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The Sixth Sense

January 28, 2012


The Los Angeles Philharmonic reached the two-thirds point in the local run of its Mahler cycle, or “Project” for those so inclined, on Thursday. And after some time off for good behavior this week, it was back in the saddle for me. For those of you keeping score at home, that’s Symphony No.6 – the “Tragic” one. Mahler’s subtitle for this symphony of course turned somewhat prophetic for him personally in the year following its premiere, and given music director Gustavo Dudamel’s track record of conducting Mahler’s works, it certainly ran the risk of predicting this evening’s performance quality as well. As the symphony numbers in this series get higher, the works get progressively more challenging in terms of content. Dudamel and the L.A. Philharmonic have been doing fairly well so far in the cycle with solid performances of Symphonies 1, 4, and the Adagio from the 10th. But Dudamel appeared to be running out of steam on Thursday. Certainly not in any physical sense – he appeared hearty and hale as always. But the small cracks in the interpretive façade from earlier on are starting to expand as the cycle goes on.

Dudamel, as is his wont, conducted the score from memory. And things got off to a great start. The strings poured out rich beautiful wound in well coordinated attacks on the two contrasting themes in the early part of the first movement. I was sorry to hear it end and the interruption of late comers clattering in between the first two movements was a disappointing punctuation mark on the music. Dudamel went with the original ordering of the next two movements going on with the Andante moderato which was reserved and frequently lovely. But this is a big siymphony with a lot of angst-ridden themes in it, and Dudamel began to falter on entering the Scherzo. Things turned listless at this point. Not that there wasn’t passionate, committed playing from the orchestra members, but the various elements in the score became increasingly disorganized from one another. This lack of focus and overall direction spilled over into the forth movement which started off sounding uncertain as well. By the time the hammer let lose in the home stretch, things had pulled together rhythmically and again the orchestra’s sails seemed to catch the prevailing winds. But moments of muddiness continued to arise write into the final bars. The symphony ends with diminishing brass ad a large final crescendo that fades into darkness. It’s a profound and tortured moment and an opportunity for the kind of awed silence Dudamel has been cultivating in audiences here. But for some on Thursday he had not sealed the deal, and fervent applause immediately crushed the last bits of sound from the orchestra, a development the maestro looked none to happy about by his facial expression.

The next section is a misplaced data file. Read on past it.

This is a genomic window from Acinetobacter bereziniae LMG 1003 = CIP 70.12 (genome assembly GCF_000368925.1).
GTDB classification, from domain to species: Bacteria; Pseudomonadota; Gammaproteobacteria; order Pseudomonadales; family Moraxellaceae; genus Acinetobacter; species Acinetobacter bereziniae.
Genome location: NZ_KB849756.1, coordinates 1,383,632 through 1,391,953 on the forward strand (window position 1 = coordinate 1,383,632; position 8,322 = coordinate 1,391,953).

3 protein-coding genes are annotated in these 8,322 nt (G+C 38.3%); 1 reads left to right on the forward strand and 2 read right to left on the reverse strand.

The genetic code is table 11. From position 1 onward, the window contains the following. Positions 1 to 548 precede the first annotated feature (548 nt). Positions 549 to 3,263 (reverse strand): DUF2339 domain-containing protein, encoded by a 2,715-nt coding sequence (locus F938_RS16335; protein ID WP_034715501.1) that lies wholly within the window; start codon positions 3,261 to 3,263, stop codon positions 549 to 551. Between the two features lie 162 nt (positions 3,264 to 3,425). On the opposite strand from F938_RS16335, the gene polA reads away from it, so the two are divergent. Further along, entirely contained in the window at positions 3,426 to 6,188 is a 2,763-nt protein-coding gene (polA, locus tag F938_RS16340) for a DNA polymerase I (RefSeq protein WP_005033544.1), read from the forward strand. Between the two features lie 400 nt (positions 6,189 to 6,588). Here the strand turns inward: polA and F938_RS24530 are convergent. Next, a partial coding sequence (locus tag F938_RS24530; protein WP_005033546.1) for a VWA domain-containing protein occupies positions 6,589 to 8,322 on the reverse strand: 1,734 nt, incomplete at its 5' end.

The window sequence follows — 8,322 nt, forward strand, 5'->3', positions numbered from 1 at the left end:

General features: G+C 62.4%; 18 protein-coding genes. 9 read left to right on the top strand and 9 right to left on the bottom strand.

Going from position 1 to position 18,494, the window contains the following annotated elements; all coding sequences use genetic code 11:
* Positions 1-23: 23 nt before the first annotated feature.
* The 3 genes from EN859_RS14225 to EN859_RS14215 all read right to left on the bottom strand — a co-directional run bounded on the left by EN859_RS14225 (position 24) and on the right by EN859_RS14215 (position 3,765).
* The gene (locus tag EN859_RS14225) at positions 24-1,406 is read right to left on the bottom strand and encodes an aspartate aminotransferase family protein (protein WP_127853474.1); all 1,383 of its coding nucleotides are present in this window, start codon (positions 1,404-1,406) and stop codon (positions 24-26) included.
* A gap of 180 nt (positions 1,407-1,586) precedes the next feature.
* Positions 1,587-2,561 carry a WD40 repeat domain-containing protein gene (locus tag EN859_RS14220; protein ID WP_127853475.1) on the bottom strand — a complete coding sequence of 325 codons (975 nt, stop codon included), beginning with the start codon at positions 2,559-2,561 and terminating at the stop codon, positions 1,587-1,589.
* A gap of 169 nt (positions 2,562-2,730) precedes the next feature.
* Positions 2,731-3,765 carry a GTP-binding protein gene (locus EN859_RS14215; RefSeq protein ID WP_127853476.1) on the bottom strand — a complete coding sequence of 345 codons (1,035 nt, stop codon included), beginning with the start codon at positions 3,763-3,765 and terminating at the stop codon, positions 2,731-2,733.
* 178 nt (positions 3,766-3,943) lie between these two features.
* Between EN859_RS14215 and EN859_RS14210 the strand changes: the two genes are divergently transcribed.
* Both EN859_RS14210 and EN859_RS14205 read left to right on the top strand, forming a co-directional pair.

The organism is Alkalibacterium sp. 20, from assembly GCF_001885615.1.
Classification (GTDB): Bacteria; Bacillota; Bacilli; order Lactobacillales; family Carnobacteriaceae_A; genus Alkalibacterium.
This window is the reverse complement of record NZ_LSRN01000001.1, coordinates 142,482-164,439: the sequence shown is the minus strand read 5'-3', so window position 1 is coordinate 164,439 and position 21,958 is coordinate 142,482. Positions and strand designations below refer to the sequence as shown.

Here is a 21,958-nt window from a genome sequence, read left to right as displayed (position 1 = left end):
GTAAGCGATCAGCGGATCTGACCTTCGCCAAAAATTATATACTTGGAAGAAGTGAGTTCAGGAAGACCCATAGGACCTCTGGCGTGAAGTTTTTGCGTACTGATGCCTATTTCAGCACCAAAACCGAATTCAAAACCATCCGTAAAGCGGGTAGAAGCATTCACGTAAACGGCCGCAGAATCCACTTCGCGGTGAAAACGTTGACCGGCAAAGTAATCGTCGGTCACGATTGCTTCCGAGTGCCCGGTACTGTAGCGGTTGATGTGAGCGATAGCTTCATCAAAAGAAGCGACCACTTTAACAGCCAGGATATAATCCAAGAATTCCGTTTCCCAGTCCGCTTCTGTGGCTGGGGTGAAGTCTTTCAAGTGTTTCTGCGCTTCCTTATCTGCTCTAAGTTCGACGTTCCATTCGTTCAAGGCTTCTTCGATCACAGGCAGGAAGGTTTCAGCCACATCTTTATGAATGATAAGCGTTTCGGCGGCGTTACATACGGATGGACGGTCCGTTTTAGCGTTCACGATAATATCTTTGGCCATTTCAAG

And I can certainly sympathize with him on that account. But this was not a performance or an audience that was entirely thrust into rapture by the end, and despite its many charms, continued to serve as a reminder of how much work there is left to do for Dudamel and this orchestra. There’s more Mahler ahead next week so stay tuned.



You should attend the performances later in the run, as I did today for the finale.
The audience was rapt, not an errant sound at all, just the glory of the Phil having played the work two times before and perfecting the performance.
Yes, the applause trampled those last few seconds, and again Dudamel was none too happy, but the performance was thrilling.
I was at the Sunday performance as well, and I also thought it was very good. Maybe things improved in the repeat performances.

But I don't know how Dudamel is managing this physically and mentally. He had a rehearsal of the 9th on Sunday morning, a performance of the 6th in the afternoon, and his first chorus rehearsal of the 8th in the evening. I wouldn't be surprised if he were fading some as the week goes along.
On Saturday night, fortunately for the music and for the musicians performing it, the last note of the symphony was followed by about 30 seconds of complete silence before the long and enthusiastic ovation started. One time out of three is better than none.
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